This morning on Google+ (where I spend most of my online time these days), a friend whom I haven’t seen in person since 1989 linked to a photo on her Flickr page of the day she met her current husband. Beyond congratulations for having a relationship last that long, this got sidetracked into a discussion of how people in the ancient times got together before the internet existed. You had photos of your younger self wearing period clothing but as one person said, "Polaroids don’t go viral" and I added "They also don’t come with a comments section."
I really don’t know how teenagers today manage with everything they do online, particularly with the potential for public shaming. Combining the adolescent lack of judgement with that kind of instant sharing and the cloak of anonymity can make even the most mature, well adjusted teen’s life a total misery.
At age 40, I have a pretty good idea of how I come across and what’s appropriate to share on Facebook. At 14, I had no such self-awareness. But for today’s teens, this isn’t anything new. Facebook was always there for them so the coping strategies will evolve accordingly. My advice to teens: Your grandparents see everything you do. Your privacy filters don’t work on them. Not true, perhaps but it’s a decent rule of thumb.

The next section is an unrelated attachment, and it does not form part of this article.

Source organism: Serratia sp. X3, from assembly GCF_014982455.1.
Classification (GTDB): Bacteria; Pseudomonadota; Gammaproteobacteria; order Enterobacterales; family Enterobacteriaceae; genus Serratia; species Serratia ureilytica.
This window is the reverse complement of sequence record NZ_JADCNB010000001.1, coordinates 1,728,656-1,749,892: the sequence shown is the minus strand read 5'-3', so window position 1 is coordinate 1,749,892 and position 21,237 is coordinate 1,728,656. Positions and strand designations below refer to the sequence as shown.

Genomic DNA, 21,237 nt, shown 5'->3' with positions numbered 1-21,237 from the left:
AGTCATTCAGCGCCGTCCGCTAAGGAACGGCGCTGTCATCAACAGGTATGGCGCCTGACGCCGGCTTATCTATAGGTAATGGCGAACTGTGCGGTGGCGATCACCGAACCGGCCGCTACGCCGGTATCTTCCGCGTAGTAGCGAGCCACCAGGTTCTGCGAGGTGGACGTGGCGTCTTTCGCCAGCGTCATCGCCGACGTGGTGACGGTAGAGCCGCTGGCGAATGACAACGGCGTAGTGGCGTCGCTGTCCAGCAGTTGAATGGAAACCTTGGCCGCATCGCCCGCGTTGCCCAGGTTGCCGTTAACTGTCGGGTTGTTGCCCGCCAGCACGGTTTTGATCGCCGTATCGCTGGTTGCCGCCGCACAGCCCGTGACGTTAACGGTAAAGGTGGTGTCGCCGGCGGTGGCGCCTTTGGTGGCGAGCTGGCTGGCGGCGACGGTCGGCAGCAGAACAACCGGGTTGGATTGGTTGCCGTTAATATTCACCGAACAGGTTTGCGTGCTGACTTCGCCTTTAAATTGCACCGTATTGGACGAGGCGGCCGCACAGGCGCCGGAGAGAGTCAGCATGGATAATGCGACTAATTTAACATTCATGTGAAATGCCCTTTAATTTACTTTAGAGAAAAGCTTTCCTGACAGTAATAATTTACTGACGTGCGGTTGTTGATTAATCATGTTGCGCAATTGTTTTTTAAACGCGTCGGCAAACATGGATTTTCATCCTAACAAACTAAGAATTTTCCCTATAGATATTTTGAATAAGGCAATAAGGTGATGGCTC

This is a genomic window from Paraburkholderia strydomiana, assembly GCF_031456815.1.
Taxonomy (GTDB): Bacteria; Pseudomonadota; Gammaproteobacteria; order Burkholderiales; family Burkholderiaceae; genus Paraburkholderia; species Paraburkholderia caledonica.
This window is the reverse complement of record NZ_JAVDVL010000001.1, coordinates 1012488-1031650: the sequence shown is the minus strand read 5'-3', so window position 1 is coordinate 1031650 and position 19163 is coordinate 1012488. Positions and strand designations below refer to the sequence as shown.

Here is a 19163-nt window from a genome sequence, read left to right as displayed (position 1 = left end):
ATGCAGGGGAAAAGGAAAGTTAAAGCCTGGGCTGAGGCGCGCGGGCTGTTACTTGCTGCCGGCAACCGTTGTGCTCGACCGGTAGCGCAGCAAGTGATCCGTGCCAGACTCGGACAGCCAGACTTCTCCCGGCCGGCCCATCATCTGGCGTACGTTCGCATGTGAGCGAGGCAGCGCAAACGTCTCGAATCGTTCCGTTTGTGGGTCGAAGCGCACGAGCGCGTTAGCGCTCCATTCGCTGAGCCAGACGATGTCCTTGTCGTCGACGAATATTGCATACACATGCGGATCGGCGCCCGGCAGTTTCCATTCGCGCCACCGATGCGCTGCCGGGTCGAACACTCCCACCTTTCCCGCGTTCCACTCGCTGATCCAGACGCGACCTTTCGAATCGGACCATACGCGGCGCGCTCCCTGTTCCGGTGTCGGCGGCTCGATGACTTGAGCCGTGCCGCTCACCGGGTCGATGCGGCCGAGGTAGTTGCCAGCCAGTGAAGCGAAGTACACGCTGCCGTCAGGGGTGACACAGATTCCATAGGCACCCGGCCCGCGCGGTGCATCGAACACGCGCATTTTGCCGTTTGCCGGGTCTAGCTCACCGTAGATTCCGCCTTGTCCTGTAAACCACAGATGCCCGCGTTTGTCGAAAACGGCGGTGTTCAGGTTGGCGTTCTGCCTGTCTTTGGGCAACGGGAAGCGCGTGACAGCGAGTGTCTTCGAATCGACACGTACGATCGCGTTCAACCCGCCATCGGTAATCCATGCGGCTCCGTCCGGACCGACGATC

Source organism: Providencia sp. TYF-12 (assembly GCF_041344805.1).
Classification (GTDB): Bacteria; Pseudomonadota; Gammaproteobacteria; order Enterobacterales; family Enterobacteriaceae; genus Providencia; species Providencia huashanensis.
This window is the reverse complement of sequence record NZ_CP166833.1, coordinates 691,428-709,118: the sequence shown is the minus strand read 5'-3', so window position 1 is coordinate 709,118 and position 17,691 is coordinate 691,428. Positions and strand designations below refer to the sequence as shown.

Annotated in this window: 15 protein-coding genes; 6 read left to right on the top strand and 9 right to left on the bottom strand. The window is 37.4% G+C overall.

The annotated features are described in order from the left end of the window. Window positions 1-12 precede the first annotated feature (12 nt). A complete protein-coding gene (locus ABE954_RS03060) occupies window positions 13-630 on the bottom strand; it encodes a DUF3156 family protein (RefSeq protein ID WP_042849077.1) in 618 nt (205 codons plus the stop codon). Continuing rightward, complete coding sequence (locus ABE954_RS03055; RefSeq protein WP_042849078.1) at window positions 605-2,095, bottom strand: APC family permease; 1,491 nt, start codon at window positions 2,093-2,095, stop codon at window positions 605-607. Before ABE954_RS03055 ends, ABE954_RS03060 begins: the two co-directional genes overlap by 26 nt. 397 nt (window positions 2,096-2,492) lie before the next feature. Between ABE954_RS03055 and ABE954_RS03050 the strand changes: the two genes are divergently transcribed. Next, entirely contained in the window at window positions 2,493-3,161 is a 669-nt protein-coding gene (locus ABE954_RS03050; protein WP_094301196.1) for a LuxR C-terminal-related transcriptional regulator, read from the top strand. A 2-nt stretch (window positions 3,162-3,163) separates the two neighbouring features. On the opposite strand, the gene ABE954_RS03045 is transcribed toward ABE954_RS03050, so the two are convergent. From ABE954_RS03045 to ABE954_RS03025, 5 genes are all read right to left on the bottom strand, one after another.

Bullying isn’t anything new, of course and high school is always a struggle for young people at the best of times. We didn’t have Facebook but we had rumours, which traveled faster than broadband and they had their own destructive power.
And, as I never kept a diary, perhaps it would be beneficial to have a digital archive of some parts of your life available to you. I’ve often met up with people from my high school who recall events involving me that I can’t bring to mind no matter how vivid their own recollection might be. But memory is a weird, deceptive thing with odd, random triggers. The song, "That’s All" by Genesis recently triggered a strong memory of me at age 11, sitting in the back of my friend’s station wagon as we drove down Rothesay Avenue in Saint John as that song played on the radio. It was late but I can’t for the life of me remember where we were coming from or what time of year it was. I think it was summer. Maybe.
So who knows what Facebook does to your memories.